Jeep Compass e-Hybrid 2022 review
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Jeep Compass e-Hybrid 2022 review

Jeep is expanding its electrified range with a new mild-hybrid version of its Compass, but is it worth considering?


Jeep might historically be known for its gas-guzzling SUVs and 4x4s, but this American brand is on a mission to change. It’s already introduced plug-in hybrid powertrains to much of its range, while next year will see the arrival of a production-ready all-electric Jeep. 

But in the time being Jeep is working to clean up its other models, and has now introduced a new e-Hybrid mild-hybrid setup to its Renegade and Compass SUVs. 

They’re some of the first mild-hybrids to be deployed across the vast Stellantis automotive group – which Jeep is a part of – and use a completely new powertrain, rather than the firm beginning with an existing powertrain. 

We’ve already tried the setup out in the Renegade, but now we’re testing it in Jeep’s larger Compass, which rivals models like the Ford Kuga and Nissan Qashqai. With this SUV recently benefiting from a mid-life update, do these e-Hybrid versions add greater appeal?


Under the bonnet of the Compass you’ll find a new 1.5-litre petrol engine that’s joined by two electric motors – one is found in the transmission and the second is a belt-starter generator, which aims to smooth the transition between petrol and electric power. 

Combined, the setup produces 128bhp and 240Nm of torque, allowing for a 0-60mph time of just under 10 seconds and a top speed of 120mph. 

A new seven-speed dual-clutch automatic transmission is also used, with power being sent to the front wheels – the only all-wheel-drive Compass available is the 4xe plug-in hybrid. In terms of efficiency, Jeep claims the e-Hybrid is up to 15 per cent better than the regular 1.3-litre petrol model (which will remain on sale alongside it for a few months, before being replaced with this hybrid), with 49.6mpg claimed, as well as CO2 emissions of 136g/km.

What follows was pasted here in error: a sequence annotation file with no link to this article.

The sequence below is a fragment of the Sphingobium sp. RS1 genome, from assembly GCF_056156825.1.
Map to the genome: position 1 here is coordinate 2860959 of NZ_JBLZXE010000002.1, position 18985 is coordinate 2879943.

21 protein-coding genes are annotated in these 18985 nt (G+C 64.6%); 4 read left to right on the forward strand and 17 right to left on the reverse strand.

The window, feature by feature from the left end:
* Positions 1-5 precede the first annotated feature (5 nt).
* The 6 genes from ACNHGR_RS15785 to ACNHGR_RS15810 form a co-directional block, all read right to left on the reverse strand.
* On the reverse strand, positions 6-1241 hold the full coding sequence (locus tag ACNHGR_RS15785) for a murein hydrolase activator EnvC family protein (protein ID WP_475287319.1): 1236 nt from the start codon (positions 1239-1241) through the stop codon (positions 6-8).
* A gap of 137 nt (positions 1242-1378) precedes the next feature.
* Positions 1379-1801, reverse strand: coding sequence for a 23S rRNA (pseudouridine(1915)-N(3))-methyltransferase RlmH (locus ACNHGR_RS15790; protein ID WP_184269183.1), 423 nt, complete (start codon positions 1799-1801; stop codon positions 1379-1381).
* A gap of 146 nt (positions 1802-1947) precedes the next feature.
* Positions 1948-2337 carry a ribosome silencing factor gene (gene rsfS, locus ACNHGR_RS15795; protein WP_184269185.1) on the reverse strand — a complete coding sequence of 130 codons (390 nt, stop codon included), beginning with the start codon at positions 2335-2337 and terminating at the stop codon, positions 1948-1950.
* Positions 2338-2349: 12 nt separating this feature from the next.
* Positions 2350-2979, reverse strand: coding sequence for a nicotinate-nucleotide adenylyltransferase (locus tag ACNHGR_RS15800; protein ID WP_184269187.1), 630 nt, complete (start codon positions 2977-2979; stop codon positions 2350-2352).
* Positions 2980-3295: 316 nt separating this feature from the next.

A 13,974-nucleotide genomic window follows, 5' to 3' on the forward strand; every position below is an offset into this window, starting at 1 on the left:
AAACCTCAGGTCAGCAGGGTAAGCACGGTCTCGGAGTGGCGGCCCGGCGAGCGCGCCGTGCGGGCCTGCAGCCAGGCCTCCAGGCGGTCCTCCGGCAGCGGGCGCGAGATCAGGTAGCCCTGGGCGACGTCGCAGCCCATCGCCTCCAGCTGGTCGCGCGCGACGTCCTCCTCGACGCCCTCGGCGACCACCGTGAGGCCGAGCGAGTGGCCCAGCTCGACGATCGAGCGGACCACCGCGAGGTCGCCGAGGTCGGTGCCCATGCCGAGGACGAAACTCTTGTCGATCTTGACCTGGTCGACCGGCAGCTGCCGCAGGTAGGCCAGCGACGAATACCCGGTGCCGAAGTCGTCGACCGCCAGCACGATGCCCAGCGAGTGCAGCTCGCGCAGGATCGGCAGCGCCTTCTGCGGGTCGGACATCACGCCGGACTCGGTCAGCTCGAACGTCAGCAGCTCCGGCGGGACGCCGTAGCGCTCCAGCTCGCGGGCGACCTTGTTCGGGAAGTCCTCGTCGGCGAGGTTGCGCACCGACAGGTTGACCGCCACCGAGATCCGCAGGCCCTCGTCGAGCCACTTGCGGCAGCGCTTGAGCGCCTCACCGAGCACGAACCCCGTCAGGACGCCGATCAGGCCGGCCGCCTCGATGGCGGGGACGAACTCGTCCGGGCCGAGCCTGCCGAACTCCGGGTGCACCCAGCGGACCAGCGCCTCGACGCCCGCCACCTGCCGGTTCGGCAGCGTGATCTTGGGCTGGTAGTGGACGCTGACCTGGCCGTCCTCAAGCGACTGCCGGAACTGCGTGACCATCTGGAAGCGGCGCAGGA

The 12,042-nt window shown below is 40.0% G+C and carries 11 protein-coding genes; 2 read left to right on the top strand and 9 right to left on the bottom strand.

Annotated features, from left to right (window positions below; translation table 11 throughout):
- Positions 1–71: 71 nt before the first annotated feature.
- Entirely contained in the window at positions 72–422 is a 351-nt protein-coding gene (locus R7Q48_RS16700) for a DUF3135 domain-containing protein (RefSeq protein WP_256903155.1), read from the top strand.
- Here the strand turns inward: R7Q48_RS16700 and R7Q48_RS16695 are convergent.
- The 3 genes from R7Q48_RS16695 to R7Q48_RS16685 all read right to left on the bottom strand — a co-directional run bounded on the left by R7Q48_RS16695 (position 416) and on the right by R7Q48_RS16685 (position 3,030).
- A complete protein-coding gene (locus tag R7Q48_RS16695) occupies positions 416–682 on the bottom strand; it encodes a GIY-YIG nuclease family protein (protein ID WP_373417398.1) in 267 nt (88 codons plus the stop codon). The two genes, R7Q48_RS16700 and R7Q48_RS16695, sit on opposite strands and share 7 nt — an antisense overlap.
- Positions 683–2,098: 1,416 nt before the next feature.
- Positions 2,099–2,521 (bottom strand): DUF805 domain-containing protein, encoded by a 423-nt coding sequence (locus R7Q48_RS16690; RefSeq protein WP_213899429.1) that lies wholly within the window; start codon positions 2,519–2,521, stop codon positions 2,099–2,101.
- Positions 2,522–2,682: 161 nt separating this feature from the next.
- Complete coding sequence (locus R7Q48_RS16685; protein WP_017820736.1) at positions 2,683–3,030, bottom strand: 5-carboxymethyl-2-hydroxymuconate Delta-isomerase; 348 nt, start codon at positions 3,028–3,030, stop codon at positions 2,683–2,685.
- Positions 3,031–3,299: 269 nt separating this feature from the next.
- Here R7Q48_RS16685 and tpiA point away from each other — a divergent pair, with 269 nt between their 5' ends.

Ride and handling

While many mild-hybrids rarely run on electric power, the Compass has a far greater breadth of ability in this respect. When you press the ‘start’ button, it begins in electric, while in slow-moving traffic and when coasting, the engine is turned off. However, only a very light press of the throttle seems to be needed for the engine to kick into life, and the transition between petrol and electricity isn’t always the smoothest. 

Light controls and good visibility also make the Compass good around town, which is where the majority of our driving took place, though the performance away from the city is best described as adequate.


Jeep refreshed the Compass at the end of last year, and the main change was the interior, which got a complete overhaul. Previously it felt quite poor on the quality front, but this new car is a big step forward, with far softer materials being used, while a new 10.1-inch touchscreen and digital dial display are both welcome additions. 

If you’re looking at the Compass as a family car, it’s a pretty good choice too, and no less practical here than the standard petrol version. With a useful 438-litre boot and plenty of space in the rear seats, this is a very family friendly crossover to choose.


A broad choice of trim levels are available on the Compass, with the Night Eagle version kicking off the range. Coming equipped with the 10.1-inch touchscreen, 18-inch gloss black alloy wheels, a reversing camera and LED lights, it gets most of the equipment you will need. 

Upgrade to the Limited and it brings adaptive cruise control and a wireless smartphone charger, while Jeep has also launched a special edition Upland version to coincide with the arrival of this e-Hybrid. Coming with unique seating upholstery and cool bronze detailing, it also adds a Highway Drive Assist for semi-autonomous driving functionality. 

At the top of the range, the ‘S’ specification features 19-inch satin grey alloy wheels, satellite navigation, an electric driver’s seat and electric handsfree boot.


The e-Hybrid is positioned in price between the standard petrol car and plug-in hybrid, with the range starting from £32,905 for the Night Eagle. 

Prices rise to £36,905 for the top-spec ‘S’ model, though it gets plenty of additional features to justify its price.


Any effort to help reduce running cost for customers and bring CO2 emissions down is something that will always be welcome, and particularly if you’re switching out of a regular petrol SUV, the Compass will likely prove a frugal choice. 

With its cool styling and well-built and practical interior, there’s plenty to like, but it’s not the perfect package, with the powertrain not feeling as smooth and refined as it should do.

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